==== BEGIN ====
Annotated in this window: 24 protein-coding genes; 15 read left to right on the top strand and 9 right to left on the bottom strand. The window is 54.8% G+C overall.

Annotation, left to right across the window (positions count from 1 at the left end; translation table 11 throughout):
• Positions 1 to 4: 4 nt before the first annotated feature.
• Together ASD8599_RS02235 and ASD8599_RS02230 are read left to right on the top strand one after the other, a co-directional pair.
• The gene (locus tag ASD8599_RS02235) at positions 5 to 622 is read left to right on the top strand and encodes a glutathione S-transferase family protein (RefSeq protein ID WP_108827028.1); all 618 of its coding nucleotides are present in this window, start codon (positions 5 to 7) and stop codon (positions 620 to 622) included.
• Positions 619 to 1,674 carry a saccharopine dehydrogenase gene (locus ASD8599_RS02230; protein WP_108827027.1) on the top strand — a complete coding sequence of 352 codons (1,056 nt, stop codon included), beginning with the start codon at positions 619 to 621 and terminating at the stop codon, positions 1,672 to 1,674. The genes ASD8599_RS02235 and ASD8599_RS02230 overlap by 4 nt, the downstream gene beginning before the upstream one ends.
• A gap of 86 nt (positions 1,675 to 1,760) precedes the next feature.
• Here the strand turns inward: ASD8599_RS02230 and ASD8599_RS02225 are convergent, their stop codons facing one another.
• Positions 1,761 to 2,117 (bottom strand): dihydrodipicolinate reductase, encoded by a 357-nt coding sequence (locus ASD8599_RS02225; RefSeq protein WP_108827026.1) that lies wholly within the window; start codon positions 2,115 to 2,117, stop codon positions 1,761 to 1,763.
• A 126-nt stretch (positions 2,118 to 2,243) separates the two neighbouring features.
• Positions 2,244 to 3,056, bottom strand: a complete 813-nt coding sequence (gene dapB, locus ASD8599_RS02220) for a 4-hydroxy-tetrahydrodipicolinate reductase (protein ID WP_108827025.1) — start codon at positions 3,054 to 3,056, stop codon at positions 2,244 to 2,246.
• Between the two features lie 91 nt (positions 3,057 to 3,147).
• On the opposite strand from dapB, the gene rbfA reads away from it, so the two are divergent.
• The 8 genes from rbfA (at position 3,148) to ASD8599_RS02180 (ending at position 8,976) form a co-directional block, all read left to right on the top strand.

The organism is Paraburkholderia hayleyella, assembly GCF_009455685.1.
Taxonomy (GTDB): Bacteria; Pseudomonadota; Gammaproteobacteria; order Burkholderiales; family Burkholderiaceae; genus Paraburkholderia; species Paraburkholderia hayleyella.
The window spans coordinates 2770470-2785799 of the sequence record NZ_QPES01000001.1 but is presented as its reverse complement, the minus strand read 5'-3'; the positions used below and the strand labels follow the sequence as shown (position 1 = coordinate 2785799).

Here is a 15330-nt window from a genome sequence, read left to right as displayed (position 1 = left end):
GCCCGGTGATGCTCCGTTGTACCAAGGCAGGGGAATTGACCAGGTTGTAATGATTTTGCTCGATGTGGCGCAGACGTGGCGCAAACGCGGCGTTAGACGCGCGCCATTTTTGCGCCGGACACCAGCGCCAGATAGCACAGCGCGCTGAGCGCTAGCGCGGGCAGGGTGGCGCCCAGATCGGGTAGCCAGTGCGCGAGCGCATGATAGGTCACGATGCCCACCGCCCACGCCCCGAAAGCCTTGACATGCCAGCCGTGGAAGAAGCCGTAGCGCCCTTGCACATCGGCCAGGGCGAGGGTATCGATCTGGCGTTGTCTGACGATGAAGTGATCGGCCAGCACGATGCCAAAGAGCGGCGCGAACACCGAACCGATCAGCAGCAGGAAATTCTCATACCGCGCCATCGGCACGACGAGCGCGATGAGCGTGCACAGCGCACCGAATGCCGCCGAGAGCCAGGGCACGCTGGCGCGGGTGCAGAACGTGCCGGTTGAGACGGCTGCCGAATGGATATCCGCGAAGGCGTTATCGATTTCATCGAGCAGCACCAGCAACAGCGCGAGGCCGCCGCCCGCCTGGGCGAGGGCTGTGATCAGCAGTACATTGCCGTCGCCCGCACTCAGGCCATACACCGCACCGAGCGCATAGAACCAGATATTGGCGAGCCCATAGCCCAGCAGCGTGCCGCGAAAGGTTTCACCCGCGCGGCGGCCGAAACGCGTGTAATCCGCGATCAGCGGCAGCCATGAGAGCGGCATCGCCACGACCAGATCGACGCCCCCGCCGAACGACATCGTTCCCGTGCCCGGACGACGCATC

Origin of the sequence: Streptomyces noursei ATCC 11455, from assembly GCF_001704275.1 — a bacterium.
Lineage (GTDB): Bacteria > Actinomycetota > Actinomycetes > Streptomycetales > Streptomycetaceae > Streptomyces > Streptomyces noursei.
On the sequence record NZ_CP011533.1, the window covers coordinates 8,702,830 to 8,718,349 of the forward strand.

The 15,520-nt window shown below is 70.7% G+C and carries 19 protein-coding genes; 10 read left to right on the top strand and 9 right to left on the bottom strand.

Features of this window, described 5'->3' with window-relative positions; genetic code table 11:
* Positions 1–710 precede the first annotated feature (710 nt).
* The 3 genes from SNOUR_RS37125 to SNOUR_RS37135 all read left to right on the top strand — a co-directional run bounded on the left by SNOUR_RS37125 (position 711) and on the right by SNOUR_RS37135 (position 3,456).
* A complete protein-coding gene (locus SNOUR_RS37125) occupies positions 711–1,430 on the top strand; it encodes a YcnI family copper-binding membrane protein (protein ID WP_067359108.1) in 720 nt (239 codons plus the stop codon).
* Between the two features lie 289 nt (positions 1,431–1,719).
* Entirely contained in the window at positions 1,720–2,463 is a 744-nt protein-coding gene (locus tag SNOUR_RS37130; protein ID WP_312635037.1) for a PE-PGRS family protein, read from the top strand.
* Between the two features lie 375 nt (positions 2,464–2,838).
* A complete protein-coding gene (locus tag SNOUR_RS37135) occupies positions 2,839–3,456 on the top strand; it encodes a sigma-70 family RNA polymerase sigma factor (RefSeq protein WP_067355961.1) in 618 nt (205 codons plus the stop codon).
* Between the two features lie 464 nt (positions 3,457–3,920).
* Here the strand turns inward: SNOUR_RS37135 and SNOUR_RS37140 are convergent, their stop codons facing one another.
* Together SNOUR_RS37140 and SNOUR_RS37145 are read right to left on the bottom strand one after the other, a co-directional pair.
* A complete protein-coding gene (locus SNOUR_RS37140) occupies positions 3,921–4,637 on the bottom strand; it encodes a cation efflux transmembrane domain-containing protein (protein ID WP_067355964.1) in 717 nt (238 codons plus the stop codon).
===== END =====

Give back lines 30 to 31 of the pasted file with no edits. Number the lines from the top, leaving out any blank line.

* Between the two features lie 375 nt (positions 2,464–2,838).
* A complete protein-coding gene (locus tag SNOUR_RS37135) occupies positions 2,839–3,456 on the top strand; it encodes a sigma-70 family RNA polymerase sigma factor (RefSeq protein WP_067355961.1) in 618 nt (205 codons plus the stop codon).